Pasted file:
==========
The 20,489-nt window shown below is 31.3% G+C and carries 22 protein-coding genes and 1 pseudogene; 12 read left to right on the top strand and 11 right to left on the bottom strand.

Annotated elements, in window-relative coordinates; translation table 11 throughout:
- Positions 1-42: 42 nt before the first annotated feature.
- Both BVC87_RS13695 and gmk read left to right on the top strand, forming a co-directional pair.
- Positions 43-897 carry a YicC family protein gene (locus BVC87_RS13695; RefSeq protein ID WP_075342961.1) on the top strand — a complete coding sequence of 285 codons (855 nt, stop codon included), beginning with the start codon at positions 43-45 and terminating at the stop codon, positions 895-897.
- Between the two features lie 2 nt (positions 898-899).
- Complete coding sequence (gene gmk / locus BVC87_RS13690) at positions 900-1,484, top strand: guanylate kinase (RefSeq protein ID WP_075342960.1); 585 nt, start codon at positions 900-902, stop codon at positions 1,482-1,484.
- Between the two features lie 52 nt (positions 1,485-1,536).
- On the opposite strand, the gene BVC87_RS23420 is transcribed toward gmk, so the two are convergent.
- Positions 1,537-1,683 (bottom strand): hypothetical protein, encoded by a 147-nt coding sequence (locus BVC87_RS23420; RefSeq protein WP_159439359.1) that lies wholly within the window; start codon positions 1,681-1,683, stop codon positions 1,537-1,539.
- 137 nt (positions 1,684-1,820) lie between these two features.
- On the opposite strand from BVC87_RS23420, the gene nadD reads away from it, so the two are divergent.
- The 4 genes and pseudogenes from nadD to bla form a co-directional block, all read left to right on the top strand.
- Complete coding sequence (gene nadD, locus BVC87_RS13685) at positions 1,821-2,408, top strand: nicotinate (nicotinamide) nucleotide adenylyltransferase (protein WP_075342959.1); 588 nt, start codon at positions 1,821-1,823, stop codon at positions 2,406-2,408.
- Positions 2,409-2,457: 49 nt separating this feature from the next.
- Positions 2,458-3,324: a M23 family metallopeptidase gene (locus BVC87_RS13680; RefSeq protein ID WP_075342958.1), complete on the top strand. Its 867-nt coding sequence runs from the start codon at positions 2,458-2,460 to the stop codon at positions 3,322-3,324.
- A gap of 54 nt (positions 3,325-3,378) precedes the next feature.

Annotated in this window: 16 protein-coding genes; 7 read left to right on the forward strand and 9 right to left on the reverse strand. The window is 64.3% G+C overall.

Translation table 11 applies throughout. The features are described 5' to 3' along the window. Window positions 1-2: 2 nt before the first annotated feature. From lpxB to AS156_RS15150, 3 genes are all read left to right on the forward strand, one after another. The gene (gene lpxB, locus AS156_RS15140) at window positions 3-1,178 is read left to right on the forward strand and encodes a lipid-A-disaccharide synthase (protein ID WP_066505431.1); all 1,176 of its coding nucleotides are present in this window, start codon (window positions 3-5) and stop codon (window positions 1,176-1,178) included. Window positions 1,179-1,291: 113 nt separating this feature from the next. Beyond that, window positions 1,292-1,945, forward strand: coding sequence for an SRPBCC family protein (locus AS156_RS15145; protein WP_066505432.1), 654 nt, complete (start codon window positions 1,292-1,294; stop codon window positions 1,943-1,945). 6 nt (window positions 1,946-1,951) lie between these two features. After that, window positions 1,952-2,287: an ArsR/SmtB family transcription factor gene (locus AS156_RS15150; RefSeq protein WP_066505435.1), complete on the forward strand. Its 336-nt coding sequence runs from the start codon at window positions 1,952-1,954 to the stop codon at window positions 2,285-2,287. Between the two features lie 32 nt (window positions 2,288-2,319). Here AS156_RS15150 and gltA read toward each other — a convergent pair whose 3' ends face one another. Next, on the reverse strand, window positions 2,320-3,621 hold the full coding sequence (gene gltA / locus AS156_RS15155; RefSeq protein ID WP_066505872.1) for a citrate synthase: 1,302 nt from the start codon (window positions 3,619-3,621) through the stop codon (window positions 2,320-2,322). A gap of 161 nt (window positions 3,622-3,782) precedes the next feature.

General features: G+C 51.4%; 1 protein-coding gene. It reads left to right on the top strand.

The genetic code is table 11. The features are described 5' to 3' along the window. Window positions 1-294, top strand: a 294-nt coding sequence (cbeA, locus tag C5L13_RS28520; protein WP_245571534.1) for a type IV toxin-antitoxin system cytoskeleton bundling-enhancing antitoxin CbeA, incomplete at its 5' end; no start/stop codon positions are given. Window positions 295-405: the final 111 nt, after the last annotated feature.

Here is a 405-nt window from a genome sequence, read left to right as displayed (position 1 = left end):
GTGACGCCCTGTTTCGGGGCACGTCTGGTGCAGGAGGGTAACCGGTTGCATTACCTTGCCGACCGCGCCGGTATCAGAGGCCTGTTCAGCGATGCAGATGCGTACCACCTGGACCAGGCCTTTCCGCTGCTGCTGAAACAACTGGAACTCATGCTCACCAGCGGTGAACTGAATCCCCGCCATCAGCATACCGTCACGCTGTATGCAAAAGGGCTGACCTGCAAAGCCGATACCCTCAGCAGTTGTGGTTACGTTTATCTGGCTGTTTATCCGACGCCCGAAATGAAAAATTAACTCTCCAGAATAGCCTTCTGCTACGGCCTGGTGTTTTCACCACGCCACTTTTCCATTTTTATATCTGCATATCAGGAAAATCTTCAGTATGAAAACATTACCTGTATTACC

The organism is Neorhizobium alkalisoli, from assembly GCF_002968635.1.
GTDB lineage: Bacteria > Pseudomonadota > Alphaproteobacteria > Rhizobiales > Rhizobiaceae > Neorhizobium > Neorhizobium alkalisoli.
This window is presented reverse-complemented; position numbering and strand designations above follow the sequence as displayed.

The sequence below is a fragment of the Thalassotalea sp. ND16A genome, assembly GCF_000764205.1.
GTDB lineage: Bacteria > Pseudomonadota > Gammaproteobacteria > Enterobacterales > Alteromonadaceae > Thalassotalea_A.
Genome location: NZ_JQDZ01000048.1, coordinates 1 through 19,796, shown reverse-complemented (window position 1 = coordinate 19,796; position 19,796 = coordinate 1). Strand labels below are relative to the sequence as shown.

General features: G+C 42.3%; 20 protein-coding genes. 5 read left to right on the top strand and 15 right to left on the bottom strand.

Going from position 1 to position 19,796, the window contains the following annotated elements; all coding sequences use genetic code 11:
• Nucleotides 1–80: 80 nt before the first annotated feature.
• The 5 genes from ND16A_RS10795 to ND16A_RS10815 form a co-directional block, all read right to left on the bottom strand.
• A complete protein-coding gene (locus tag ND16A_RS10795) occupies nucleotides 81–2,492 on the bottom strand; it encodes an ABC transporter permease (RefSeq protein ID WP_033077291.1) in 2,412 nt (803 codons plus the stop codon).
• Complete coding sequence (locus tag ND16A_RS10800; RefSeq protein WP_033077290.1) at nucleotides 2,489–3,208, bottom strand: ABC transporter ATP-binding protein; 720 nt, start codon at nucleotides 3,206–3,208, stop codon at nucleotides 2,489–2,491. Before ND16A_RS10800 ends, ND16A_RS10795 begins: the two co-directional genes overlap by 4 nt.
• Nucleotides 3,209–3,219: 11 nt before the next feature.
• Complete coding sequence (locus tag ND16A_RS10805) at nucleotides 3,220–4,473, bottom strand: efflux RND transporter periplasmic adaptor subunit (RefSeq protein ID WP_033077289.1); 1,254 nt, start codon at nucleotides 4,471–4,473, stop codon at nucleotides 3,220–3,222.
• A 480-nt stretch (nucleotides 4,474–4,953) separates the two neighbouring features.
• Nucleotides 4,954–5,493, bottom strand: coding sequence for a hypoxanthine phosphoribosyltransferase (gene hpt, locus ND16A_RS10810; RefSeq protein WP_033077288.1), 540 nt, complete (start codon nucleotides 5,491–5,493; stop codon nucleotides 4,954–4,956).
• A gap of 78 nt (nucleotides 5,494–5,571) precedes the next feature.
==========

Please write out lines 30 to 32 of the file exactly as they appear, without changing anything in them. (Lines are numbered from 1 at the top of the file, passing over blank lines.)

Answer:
General features: G+C 42.3%; 20 protein-coding genes. 5 read left to right on the top strand and 15 right to left on the bottom strand.

Going from position 1 to position 19,796, the window contains the following annotated elements; all coding sequences use genetic code 11:
• Nucleotides 1–80: 80 nt before the first annotated feature.